Harvard philosopher Susanna Siegel has been awarded a 2023 Guggenheim Fellowship to support her work studying vigilantism and political vision.
Siegel, the Edgar Pierce Professor of Philosophy in the Faculty of Arts and Sciences, is one of 171 fellows from across the U.S. and Canada who were chosen by the John Simon Guggenheim Memorial Foundation this year, selected from a pool of nearly 2,500 applicants.
The fellowship will support Siegel’s latest project, a book which she describes as the first systematic philosophical analysis of vigilantism. Vigilantism, Siegel says, can be a significant political force that can transform moral and political relationships as citizens try to supplant, enforce, monitor or oppose state functions. While vigilantism is a topic that has attracted little attention from philosophers until now, Siegel delves into the different ways people define it, and how it relates to unlawful protest, terrorism, mob violence, and self-defense in our world today.
Siegel uses both philosophy and the sciences of the mind in her research, which focuses mainly on perception and the relationships between perception and culture, memory, knowledge, concepts and language. She has written about the kinds of things people can perceive, and how perception can be influenced by what one already knows, suspects or fears.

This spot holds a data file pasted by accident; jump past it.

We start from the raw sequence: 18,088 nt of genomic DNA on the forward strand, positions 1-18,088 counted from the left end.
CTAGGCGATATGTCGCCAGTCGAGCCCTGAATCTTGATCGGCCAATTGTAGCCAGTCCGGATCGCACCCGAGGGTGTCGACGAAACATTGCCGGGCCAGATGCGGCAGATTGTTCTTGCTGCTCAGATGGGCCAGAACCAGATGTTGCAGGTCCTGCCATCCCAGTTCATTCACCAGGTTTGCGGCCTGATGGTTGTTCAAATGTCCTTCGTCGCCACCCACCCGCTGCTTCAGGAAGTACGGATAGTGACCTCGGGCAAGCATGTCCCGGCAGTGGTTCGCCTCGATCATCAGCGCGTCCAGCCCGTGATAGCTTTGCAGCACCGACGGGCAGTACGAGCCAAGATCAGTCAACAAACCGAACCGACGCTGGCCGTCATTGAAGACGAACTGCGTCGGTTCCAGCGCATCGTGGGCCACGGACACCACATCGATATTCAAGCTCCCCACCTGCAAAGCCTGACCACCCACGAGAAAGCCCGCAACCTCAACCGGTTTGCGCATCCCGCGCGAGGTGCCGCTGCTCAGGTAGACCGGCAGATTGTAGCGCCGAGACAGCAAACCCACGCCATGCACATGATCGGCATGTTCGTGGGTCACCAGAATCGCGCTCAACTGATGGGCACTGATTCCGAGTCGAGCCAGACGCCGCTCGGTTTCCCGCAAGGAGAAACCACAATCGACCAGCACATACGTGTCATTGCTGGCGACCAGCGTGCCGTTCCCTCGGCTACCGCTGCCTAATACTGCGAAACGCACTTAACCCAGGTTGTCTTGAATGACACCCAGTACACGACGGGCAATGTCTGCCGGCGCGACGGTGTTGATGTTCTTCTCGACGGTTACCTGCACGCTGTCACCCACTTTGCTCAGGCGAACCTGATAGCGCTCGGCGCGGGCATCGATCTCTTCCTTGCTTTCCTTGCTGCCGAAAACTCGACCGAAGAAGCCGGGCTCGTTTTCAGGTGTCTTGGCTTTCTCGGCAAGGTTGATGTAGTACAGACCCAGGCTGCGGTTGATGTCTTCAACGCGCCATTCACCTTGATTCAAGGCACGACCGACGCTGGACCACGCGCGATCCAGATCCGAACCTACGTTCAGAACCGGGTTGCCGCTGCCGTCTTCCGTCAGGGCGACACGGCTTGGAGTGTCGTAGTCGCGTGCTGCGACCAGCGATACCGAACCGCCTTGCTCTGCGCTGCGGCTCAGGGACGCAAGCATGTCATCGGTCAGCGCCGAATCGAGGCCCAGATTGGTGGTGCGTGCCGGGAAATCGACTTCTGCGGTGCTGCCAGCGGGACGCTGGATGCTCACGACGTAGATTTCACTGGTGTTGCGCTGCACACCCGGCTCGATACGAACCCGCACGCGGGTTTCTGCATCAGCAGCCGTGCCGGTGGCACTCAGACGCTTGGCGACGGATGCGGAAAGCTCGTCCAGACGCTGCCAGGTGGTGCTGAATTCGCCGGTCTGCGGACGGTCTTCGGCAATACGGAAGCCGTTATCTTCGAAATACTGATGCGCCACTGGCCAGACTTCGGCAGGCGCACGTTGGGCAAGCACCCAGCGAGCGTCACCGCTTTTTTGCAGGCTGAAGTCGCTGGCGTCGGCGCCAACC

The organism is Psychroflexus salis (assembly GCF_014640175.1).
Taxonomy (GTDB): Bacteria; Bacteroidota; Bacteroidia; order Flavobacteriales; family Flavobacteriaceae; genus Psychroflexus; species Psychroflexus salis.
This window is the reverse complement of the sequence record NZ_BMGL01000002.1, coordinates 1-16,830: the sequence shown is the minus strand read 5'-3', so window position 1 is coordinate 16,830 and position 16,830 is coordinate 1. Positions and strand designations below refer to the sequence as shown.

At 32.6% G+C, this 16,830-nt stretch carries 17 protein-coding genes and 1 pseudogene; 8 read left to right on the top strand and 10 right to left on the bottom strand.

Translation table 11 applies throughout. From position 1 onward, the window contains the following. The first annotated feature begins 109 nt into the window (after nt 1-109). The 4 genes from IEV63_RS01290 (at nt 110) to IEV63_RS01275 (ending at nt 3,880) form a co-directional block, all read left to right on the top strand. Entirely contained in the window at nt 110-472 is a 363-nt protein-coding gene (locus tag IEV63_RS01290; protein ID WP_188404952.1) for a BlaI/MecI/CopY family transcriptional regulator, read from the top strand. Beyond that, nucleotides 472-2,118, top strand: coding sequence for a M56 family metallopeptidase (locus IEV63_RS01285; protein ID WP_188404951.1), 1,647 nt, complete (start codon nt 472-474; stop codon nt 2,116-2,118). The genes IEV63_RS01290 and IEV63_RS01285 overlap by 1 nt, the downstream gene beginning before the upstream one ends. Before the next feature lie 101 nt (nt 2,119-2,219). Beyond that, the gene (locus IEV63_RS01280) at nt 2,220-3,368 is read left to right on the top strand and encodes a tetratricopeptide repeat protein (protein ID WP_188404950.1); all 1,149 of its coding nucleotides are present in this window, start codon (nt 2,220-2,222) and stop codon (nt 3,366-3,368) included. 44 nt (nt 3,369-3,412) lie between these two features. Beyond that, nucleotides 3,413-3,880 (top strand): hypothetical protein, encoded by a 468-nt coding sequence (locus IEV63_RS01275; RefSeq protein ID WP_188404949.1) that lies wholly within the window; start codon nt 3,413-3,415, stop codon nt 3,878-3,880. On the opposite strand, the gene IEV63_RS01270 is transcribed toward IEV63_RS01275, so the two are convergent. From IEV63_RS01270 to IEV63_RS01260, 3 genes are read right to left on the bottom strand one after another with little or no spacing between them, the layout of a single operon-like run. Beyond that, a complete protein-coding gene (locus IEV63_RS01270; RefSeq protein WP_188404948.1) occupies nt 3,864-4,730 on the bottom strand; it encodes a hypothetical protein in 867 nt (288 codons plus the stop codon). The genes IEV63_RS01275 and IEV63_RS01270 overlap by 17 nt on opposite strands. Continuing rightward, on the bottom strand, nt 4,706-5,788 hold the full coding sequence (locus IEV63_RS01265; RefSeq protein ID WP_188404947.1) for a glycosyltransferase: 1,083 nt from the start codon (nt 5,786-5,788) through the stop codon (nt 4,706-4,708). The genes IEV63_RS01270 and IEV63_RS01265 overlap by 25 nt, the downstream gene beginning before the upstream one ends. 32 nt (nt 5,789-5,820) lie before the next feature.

Guggenheim Fellowships are grants for mid-career scholars, scientists, writers and artists who have demonstrated “exceptional capacity for productive scholarship or exceptional creative ability in the arts.” Many of the fellows’ projects this year directly respond to issues like the lasting effects of the Covid-19 pandemic, democracy and policing, scientific innovation, climate change, and identity.
“Like Emerson, I believe that fullness in life comes from following our calling,” said Edward Hirsch, President of the Guggenheim Foundation, who was a poetry fellow in 1985. “The new class of Fellows has followed their calling to enhance all of our lives, to provide greater human knowledge and deeper understanding. We’re lucky to look to them to bring us into the future.”
Since its establishment in 1925, the John Simon Guggenheim Memorial Foundation has granted nearly $400 million in Fellowships to over 18,000 individuals.